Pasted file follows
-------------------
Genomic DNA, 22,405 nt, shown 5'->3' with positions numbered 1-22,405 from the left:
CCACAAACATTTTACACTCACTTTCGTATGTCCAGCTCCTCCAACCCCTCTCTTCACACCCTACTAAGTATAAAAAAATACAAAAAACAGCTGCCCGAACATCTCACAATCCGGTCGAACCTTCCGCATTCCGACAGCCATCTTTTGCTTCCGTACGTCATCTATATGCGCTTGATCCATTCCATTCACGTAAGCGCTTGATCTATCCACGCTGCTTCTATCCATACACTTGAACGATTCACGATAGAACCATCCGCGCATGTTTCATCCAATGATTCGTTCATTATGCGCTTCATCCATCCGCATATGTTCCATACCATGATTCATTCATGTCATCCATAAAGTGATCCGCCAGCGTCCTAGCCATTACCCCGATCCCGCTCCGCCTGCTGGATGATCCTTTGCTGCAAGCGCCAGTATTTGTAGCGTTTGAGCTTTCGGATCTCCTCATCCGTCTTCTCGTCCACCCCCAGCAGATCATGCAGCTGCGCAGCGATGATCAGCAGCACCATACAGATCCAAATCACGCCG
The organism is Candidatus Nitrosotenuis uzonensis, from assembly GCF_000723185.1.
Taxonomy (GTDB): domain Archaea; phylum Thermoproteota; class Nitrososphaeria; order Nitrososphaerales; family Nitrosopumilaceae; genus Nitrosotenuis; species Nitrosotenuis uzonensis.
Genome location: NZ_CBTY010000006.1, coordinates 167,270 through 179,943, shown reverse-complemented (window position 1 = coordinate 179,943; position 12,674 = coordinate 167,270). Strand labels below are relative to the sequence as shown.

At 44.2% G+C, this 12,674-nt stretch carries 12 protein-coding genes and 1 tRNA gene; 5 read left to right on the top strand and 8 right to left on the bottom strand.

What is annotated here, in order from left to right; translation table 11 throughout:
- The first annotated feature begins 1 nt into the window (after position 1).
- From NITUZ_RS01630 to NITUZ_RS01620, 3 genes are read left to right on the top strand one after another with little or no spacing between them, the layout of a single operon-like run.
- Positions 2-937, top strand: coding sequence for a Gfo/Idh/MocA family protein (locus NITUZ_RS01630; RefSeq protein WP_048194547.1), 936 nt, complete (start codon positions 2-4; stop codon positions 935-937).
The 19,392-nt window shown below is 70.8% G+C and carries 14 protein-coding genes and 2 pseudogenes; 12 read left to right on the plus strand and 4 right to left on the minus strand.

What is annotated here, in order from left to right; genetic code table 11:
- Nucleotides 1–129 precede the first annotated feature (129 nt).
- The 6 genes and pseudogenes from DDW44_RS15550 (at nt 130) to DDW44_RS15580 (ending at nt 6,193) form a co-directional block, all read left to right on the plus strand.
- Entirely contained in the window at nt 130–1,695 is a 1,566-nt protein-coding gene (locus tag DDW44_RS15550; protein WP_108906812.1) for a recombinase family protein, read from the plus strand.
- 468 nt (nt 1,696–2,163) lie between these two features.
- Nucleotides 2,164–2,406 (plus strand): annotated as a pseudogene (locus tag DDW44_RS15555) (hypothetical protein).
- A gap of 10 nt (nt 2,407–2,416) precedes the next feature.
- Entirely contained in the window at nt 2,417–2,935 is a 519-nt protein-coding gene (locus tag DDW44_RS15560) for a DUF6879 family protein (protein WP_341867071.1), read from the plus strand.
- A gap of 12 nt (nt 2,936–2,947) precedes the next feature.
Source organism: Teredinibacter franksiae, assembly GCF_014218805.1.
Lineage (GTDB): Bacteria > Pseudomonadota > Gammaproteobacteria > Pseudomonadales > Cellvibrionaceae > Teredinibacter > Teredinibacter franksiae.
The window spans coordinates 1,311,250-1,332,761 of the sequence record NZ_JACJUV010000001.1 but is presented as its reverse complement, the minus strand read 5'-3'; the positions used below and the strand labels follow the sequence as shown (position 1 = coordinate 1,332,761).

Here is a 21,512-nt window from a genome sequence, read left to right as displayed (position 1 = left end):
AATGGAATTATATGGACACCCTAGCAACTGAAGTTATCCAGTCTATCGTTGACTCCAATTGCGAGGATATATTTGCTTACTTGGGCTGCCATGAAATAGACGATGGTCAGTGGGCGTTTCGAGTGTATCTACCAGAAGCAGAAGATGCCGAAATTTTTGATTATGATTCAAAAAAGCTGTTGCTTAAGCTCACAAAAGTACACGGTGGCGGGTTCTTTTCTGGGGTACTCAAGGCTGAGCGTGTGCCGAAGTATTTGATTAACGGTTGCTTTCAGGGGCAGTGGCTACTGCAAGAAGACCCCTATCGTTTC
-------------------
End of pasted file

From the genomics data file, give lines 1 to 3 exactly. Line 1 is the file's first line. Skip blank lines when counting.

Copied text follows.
Genomic DNA, 22,405 nt, shown 5'->3' with positions numbered 1-22,405 from the left:
CCACAAACATTTTACACTCACTTTCGTATGTCCAGCTCCTCCAACCCCTCTCTTCACACCCTACTAAGTATAAAAAAATACAAAAAACAGCTGCCCGAACATCTCACAATCCGGTCGAACCTTCCGCATTCCGACAGCCATCTTTTGCTTCCGTACGTCATCTATATGCGCTTGATCCATTCCATTCACGTAAGCGCTTGATCTATCCACGCTGCTTCTATCCATACACTTGAACGATTCACGATAGAACCATCCGCGCATGTTTCATCCAATGATTCGTTCATTATGCGCTTCATCCATCCGCATATGTTCCATACCATGATTCATTCATGTCATCCATAAAGTGATCCGCCAGCGTCCTAGCCATTACCCCGATCCCGCTCCGCCTGCTGGATGATCCTTTGCTGCAAGCGCCAGTATTTGTAGCGTTTGAGCTTTCGGATCTCCTCATCCGTCTTCTCGTCCACCCCCAGCAGATCATGCAGCTGCGCAGCGATGATCAGCAGCACCATACAGATCCAAATCACGCCG
The organism is Candidatus Nitrosotenuis uzonensis, from assembly GCF_000723185.1.